When you finally do decide to raise your rates, I personally find that it's best to do it without apology. Just announce the new rate. If someone wants an explanation, you can break it down for him/her -- understand that s/he may not be challenging you but simply wanting to understand how things are calculated. If someone wants to know why the rates have gone up, you can choose how much information to offer. Perhaps you finished a new certification and feel you should be compensated for it. Perhaps the studio is going to be offering a new perk next year and you need to raise rates to afford it. Maybe your studio rent has gone up. Maybe you're simply keeping up (or catching up) with the cost of living. All of these are OK. It's your business, so you get to decide. 


So How Did I Do It?


Back to my problem a few years back... really needing to raise my rates by 50%. I calculated that I could lose a third of my studio if my rates went up by 50%, and I'd still make the exact same amount as if I hadn't raised my rates at all. At that point, my studio was around 21 students. So I could theoretically lose 7 of those students. Did I really think that I would lose 7? I looked down my roster, and I while I came up with a few question marks, my gut told me that at least 14 of the families would likely stay. Of course I didn't want to lose 7 families. But the numbers told me that I could. And that amped my courage.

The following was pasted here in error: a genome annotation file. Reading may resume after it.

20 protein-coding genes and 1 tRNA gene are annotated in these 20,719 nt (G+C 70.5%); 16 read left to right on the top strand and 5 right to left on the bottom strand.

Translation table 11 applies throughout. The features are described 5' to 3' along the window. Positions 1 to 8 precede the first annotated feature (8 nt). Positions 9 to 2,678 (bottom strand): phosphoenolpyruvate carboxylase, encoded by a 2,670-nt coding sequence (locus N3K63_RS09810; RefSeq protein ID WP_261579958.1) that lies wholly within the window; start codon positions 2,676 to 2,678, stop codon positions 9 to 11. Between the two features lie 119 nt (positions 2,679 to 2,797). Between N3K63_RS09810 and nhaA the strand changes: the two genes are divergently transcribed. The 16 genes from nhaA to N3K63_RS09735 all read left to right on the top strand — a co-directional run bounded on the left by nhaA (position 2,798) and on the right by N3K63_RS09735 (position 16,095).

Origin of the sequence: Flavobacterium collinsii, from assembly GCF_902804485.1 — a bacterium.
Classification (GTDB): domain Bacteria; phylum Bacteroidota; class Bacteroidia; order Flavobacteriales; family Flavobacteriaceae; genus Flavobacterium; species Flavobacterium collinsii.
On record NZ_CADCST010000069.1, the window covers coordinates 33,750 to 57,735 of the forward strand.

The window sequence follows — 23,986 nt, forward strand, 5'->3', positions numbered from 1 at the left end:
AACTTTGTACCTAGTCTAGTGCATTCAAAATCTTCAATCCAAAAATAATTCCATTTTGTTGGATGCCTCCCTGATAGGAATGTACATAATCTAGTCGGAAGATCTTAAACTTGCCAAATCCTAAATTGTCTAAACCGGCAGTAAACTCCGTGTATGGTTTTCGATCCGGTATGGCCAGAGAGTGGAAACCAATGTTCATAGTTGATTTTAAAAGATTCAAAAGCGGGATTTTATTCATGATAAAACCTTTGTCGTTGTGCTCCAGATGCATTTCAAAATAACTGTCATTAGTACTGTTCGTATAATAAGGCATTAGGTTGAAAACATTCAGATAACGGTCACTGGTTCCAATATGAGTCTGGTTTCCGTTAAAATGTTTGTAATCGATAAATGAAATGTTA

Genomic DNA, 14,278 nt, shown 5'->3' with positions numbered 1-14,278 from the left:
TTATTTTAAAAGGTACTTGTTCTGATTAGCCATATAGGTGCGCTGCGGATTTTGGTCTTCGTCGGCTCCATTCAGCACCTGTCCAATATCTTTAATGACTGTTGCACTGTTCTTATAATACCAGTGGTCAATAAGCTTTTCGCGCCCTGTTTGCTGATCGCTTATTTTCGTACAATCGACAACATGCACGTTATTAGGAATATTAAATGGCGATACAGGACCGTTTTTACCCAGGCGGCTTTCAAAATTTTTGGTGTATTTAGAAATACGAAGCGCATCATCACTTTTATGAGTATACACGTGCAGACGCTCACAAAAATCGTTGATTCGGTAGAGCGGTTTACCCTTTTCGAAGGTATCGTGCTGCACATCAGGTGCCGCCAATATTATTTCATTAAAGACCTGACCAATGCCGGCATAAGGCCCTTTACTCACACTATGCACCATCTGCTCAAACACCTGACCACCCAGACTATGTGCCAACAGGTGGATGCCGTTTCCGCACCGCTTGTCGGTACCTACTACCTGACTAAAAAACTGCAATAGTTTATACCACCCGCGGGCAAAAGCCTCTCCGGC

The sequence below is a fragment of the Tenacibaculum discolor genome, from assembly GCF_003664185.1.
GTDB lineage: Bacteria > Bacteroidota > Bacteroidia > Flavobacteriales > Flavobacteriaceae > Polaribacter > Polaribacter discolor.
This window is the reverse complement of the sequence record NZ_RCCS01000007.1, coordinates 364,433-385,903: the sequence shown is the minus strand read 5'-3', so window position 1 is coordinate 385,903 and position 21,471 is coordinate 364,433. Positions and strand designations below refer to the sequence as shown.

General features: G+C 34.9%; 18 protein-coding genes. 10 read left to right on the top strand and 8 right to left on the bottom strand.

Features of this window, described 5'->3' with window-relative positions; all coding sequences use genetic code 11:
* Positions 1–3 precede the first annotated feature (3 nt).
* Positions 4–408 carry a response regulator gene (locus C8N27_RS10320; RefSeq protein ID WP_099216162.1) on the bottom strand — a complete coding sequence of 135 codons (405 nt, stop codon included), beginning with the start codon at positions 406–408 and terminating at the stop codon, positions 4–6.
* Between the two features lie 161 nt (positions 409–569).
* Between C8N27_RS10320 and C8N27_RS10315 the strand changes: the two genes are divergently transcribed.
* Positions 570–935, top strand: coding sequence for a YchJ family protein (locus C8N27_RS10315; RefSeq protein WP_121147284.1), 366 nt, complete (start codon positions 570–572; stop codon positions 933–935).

I was also in the process of expanding my studio, so I decided that any new students who came in would absolutely be at a rate that was 50% more than I had been charging. And then I bumped the tuition for my existing families up over the course of two years. And in two years time, they were paying that extra 50%. Each bump was for a reasonable number of lattes -- it just felt like too much to ask to do it all in one year, and so I used "latte theory" to figure out what I thought was reasonable.